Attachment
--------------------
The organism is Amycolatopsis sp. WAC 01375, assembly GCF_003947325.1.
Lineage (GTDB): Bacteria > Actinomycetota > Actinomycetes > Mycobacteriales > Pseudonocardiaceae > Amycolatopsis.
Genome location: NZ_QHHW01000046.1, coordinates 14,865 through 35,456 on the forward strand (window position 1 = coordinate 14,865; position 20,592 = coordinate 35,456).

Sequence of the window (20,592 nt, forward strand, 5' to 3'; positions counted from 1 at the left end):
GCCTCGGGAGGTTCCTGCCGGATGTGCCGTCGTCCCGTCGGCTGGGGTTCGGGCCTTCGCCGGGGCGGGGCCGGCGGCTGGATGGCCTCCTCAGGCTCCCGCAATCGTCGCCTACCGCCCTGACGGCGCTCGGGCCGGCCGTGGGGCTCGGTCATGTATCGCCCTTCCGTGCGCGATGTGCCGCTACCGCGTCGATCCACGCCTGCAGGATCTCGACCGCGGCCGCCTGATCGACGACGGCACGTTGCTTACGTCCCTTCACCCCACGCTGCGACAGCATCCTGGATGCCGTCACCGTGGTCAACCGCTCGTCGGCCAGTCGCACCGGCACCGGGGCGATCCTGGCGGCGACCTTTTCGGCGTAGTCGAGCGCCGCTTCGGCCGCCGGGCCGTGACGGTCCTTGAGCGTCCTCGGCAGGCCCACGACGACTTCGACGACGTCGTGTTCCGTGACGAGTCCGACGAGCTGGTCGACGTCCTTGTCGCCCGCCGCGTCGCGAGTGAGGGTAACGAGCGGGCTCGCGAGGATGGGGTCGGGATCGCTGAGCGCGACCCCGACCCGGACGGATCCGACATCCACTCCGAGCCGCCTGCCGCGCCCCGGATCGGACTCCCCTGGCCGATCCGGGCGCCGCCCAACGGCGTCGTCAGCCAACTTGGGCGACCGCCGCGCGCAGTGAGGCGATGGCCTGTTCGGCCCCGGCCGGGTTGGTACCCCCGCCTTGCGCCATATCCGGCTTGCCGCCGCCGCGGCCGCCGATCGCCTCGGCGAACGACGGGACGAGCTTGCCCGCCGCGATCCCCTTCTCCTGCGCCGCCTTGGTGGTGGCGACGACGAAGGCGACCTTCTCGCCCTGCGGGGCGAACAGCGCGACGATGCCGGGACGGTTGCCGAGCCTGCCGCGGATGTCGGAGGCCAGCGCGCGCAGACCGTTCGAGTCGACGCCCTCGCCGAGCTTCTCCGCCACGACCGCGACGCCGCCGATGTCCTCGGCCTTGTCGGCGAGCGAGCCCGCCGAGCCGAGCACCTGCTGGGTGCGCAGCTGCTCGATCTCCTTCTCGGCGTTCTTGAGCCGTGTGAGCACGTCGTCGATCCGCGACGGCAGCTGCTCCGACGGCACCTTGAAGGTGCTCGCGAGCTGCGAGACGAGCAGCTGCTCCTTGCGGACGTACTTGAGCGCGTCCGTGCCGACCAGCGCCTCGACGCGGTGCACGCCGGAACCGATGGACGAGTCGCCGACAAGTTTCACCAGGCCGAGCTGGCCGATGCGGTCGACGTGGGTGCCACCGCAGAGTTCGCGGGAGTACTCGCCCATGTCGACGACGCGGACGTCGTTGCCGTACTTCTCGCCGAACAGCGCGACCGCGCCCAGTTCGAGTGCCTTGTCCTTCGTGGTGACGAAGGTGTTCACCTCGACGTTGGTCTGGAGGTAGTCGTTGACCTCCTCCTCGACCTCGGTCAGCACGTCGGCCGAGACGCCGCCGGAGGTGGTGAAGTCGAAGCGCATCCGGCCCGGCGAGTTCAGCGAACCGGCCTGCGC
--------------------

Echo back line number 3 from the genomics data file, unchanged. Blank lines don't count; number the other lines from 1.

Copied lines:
Genome location: NZ_QHHW01000046.1, coordinates 14,865 through 35,456 on the forward strand (window position 1 = coordinate 14,865; position 20,592 = coordinate 35,456).